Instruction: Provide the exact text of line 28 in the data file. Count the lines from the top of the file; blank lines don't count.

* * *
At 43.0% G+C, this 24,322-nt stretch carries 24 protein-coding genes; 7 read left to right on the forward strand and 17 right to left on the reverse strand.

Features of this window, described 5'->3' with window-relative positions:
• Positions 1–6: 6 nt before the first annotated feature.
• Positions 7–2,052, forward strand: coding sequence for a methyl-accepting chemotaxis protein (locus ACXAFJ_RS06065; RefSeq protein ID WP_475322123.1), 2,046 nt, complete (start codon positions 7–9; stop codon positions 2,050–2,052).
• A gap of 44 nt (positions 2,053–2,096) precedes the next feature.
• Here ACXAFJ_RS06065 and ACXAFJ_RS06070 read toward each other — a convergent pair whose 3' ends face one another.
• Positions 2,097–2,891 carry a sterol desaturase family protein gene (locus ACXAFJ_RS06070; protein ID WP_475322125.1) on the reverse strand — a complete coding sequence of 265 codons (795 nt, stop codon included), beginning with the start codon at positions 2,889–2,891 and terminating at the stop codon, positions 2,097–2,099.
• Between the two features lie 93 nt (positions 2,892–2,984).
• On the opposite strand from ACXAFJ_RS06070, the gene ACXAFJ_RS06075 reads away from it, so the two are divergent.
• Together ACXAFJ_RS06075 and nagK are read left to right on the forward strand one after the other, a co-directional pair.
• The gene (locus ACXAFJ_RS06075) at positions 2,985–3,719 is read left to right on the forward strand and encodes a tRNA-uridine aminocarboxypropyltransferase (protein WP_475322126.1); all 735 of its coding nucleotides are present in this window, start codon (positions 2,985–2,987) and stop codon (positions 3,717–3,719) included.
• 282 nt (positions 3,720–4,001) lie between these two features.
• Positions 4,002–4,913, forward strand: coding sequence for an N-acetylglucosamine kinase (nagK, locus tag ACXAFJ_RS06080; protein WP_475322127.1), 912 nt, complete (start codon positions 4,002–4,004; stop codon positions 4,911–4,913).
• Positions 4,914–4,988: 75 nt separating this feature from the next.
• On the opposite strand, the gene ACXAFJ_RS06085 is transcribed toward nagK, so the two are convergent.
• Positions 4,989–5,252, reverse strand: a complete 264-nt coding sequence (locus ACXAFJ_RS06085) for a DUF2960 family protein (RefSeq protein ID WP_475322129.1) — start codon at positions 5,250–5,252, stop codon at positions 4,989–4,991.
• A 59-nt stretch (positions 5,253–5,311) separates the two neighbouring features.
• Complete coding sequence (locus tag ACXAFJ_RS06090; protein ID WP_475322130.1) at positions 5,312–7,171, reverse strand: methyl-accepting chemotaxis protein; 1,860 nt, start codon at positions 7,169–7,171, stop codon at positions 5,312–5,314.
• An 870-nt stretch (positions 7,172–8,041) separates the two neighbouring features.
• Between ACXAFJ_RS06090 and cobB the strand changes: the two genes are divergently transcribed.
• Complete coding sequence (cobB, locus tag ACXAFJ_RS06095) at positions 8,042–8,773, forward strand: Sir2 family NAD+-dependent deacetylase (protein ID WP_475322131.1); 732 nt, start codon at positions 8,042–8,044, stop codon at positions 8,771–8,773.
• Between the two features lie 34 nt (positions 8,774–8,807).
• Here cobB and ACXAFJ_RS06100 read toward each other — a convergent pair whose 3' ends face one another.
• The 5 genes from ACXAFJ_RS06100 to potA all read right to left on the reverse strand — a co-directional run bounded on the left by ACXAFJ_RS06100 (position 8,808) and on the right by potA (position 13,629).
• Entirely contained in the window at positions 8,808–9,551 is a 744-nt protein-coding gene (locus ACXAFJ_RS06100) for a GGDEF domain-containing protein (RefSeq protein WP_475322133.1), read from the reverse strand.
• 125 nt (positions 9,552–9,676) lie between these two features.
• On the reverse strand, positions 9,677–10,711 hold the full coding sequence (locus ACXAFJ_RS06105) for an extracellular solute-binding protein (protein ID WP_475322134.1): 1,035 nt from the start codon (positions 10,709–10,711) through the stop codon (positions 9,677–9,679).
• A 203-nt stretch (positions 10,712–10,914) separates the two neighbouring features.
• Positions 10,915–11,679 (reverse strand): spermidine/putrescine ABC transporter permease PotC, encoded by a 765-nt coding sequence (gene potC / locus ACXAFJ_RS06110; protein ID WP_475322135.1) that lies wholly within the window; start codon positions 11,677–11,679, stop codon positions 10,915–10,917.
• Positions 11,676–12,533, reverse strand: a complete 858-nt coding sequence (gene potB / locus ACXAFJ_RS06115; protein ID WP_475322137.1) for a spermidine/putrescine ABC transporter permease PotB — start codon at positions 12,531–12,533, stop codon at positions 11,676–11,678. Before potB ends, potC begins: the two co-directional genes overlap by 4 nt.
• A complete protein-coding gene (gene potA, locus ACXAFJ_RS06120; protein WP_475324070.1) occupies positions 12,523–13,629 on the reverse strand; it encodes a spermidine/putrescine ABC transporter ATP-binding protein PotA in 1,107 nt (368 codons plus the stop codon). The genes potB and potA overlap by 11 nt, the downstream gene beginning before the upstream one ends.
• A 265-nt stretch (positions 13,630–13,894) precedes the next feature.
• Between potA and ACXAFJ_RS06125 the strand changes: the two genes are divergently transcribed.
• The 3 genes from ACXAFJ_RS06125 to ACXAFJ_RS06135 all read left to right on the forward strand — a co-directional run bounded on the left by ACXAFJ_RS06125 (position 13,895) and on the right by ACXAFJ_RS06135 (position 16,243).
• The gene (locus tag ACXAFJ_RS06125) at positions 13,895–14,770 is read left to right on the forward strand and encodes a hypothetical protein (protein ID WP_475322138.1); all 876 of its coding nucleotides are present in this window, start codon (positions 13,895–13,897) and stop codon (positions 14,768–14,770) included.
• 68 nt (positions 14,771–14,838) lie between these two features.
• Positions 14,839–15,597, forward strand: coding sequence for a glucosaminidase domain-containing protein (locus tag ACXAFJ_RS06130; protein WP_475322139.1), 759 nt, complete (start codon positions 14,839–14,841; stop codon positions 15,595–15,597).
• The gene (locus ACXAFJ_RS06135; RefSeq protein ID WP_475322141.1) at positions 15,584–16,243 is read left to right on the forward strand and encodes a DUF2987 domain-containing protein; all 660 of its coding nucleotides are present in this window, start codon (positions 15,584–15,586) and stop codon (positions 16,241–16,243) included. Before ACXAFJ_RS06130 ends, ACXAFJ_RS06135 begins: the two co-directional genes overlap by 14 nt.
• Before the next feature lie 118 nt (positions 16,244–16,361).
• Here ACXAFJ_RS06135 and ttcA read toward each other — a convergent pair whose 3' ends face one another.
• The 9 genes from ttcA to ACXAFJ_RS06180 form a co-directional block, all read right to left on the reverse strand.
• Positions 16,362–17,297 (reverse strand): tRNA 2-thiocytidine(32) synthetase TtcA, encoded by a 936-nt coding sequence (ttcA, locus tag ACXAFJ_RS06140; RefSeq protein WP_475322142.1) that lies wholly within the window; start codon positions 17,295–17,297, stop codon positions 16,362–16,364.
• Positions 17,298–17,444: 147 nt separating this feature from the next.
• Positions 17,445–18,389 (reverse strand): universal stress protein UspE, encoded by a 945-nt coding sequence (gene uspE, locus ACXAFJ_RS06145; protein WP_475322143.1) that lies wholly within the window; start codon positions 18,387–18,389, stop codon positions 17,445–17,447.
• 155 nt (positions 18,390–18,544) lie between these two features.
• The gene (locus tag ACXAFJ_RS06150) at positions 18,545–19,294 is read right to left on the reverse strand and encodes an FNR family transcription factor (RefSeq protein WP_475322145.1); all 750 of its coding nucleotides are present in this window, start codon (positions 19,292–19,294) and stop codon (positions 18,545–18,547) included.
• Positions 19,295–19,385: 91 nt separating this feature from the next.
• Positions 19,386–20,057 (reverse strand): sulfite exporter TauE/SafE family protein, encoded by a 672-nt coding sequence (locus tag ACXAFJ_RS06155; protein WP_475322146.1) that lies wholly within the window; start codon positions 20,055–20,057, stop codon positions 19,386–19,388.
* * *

• A 203-nt stretch (positions 10,712–10,914) separates the two neighbouring features.